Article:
7 Tips to Help Winter Skin
Anyone else slathering on the moisturizer lately? The winter season can be hard on our skin, leaving it parched and even itchy. Add that to the damage effects that cancer treatments may have had, and your skin may be in need of some love this time of year.
There are a few factors at play that create this condition, some external, and some internal. Lack of humidity in the air combined with the drying effects of indoor heating are some of the environmental factors that contribute to dry skin in the winter.
There are internal factors to consider as well. Below I give five tips (all of them equally important) to revive and refresh your skin during the wintertime to help reduce the possibility of your face, arms and legs looking and feeling like a desert floor.
In the winter it can be harder to remember to drink plenty of water because we tend to be less active and have the obvious thirst that comes with a more active lifestyle. But that doesn’t mean that your body doesn’t need water. We are 60% water and need to drink on average half our body weight in fluid ounces each day. I just started using a reminder app on my phone that reminds me to drink water throughout the day. There are also water bottles with graphics on them to help you keep track. Whatever reminder you use, get the water in. You will notice plumper skin as well as benefits to many other important bodily functions that are improved with adequate water.
Do you ever feel like your moisturizer is just sitting on top of your skin, not really being absorbed? Dead skin cells on the top layer of skin act like a sponge for any product we put on our skin, not allowing that product to penetrate deeply. I recommend using a dry body brush on your skin frequently and using a gentle face scrub twice a week to remove that top layer, revealing fresh, radiant skin that easily and deeply absorbs the moisturizer you use. See my blog post about dry brushing.
Not only does it feel like you’re giving your skin a little love by massaging in lotion, using moisturizers can also help protect your skin from the drying effects of winter. Applying a thick, oil based lotion acts as a barrier to the drying effects of the environment. Apply moisturizer immediately after the shower while the skin is still damp to lock in the moisture from the shower. Please use non-toxic and preferably organic moisturizers (I love and use Neal’s Yard Remedies) since what we put on our skin is absorbed into our bodies. Read my blog post about the toxic chemicals in skincare products to avoid.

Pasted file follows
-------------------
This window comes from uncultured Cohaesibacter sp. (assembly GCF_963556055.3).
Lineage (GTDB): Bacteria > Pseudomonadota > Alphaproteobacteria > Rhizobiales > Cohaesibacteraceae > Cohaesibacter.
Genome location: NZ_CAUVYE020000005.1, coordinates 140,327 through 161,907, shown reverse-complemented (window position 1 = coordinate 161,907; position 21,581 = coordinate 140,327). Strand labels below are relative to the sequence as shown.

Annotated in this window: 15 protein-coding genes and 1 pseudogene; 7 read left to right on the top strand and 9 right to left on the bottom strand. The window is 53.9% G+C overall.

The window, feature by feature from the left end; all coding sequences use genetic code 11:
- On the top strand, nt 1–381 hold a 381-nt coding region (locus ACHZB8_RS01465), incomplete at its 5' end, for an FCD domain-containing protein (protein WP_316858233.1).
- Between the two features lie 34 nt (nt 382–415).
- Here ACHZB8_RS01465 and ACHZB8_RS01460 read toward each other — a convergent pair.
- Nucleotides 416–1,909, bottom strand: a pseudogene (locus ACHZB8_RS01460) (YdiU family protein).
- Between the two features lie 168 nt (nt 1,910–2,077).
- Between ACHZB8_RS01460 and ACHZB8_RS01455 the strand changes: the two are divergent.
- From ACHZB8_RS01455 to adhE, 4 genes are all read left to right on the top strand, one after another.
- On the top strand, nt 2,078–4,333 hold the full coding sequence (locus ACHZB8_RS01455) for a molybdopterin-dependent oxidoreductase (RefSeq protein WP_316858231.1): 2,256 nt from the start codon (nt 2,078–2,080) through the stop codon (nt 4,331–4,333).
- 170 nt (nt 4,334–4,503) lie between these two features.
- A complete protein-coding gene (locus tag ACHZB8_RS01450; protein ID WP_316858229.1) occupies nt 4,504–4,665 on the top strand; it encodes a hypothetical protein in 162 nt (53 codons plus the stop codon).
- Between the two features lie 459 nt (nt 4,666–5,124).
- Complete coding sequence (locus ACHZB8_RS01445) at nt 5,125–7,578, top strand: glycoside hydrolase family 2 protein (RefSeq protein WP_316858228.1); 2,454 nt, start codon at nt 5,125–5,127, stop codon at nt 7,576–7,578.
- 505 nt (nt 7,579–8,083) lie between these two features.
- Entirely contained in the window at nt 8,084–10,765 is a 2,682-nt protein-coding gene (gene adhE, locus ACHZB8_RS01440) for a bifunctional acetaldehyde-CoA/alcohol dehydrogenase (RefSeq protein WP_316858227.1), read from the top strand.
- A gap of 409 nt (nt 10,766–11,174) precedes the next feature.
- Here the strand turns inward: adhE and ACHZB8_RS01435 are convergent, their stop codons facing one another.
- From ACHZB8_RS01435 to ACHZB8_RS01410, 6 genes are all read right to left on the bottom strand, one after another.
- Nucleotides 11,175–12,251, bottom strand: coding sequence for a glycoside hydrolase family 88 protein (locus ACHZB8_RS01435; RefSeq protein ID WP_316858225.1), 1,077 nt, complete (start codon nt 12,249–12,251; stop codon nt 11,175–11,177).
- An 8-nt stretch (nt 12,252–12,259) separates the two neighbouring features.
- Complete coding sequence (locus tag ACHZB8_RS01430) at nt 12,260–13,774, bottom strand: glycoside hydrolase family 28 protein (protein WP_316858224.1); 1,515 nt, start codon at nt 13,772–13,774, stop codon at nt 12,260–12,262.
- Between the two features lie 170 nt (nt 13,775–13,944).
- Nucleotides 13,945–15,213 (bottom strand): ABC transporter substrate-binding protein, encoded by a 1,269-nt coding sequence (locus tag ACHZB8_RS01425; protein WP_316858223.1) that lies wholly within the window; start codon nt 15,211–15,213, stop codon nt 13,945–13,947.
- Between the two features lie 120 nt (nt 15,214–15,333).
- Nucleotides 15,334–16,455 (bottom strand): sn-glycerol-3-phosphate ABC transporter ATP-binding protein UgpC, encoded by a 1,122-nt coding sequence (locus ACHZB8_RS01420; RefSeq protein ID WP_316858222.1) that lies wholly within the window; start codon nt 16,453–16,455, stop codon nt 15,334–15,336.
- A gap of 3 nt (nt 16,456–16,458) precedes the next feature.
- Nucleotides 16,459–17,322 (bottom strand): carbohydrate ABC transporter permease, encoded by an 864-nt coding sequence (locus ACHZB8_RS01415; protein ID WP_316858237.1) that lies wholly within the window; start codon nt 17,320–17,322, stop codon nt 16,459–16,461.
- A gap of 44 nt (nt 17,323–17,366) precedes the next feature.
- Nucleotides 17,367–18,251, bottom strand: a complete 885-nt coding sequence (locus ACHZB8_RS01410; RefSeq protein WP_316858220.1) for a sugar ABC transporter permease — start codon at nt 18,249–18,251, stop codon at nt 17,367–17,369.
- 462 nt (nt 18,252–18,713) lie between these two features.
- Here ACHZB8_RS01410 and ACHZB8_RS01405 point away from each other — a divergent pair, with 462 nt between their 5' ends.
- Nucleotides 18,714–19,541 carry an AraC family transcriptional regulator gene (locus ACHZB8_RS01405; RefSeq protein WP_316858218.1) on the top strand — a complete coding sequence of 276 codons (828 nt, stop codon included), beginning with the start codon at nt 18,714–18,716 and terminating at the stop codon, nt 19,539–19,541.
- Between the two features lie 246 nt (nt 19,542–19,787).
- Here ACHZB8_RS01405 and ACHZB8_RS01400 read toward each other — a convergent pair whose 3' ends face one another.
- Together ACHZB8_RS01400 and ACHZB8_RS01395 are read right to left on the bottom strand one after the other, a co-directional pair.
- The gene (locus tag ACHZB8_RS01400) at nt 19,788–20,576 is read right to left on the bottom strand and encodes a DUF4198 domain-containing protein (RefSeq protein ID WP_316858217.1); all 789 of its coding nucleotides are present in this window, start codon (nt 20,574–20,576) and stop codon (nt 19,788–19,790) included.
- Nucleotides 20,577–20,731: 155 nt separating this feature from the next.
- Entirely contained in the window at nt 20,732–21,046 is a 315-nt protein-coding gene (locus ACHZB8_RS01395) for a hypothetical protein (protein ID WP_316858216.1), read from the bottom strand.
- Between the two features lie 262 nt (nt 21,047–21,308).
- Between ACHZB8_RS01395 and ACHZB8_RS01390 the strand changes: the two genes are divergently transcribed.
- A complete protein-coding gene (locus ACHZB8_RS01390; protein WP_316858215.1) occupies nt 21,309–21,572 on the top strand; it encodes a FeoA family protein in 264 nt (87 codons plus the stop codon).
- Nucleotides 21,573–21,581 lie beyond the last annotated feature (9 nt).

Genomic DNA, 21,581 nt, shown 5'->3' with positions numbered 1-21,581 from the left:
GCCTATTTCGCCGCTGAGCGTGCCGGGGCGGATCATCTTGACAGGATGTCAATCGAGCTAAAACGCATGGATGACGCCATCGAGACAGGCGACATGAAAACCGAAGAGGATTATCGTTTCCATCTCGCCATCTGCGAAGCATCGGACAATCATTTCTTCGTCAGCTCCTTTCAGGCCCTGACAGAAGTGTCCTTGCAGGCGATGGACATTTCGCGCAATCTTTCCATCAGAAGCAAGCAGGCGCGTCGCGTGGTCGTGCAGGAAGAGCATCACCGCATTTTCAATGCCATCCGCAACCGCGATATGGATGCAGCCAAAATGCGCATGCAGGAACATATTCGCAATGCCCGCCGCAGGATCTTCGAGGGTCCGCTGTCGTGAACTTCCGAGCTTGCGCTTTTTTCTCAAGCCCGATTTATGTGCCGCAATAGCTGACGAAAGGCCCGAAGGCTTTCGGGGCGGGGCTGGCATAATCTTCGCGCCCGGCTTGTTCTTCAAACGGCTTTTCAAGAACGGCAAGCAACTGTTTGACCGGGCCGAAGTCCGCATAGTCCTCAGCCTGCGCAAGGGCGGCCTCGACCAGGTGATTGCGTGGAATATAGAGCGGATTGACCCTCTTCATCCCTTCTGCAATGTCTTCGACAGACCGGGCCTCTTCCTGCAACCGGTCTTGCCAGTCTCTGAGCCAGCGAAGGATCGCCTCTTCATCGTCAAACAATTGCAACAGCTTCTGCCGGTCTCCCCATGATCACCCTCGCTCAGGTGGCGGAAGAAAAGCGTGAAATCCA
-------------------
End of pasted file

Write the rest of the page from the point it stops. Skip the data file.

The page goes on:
This is obviously a method to combat the dry air that we have during the winter due to indoor heating. There are inexpensive room humidifiers that can make a world of difference in addition to the steam rooms that many gyms have. Adding some moisture to the air will add some moisture to your skin.
5. Use Less Soap
Soaps are often drying and harsh. We actually don’t need to use soap on most of our skin in our daily showers. Now, hear me out on this! There is growing research that shows there is helpful bacteria on our skin, just like in our gut, that is being washed away with our excessive cleanliness. I’m not advocating skipping showers for the winter (did you know that 300 years ago they only bathed once a year? OMG!) but I think for most daily showers, soap can be used just on the stinky/dirty parts (under arms, groin, feet), leaving the majority of our skin with just a good water rinse to keep that good bacteria intact and with less drying of our skin.
6. Use Less Hot Water
In the winter it is tempting to stand under the shower in hot water to warm our bones against the chill (and if you’re one of my teenagers this can last for upwards of 30 minutes! But don’t get me started). The problem is that hot water depletes the moisture in our skin more than luke warm water. If you need to warm up, I recommend a far-infrared sauna in the winter as a very beneficial method to warm our bones. Read about the benefits of saunas in my blog post here. Also, exercise is a great method to warm up in the winter. Nothing like getting the blood pumping to heat your body. As my parents liked to tell us kids, “Go run around the rock if you’re cold.”
7. Bump Up the Collagen
Consider supplementing your diet with collagen since it is the protein that provides the structure of our skin (as well as our connective tissue, hair and nails and is also great for healing the gut). There are several products on the market to choose from. Most are flavorless powders that can be added to your morning coffee or daily smoothie. Another great source of collagen is bone broth, which in the winter can be wonderfully warming. It’s inexpensive to make yourself and has many health benefits, especially for cancer patients. Read here for a great recipe from The Cancer Fighting Cookbook by Rebecca Katz. Adding collagen to your diet will produce noticeable results in your skin, hair and nails in just a few weeks.
Cancer treatments alone can leave your skin damaged and dry. Adding the winter elements can be discouraging that you’ll ever get your old skin back. Give some of these tips a try and let me know your results!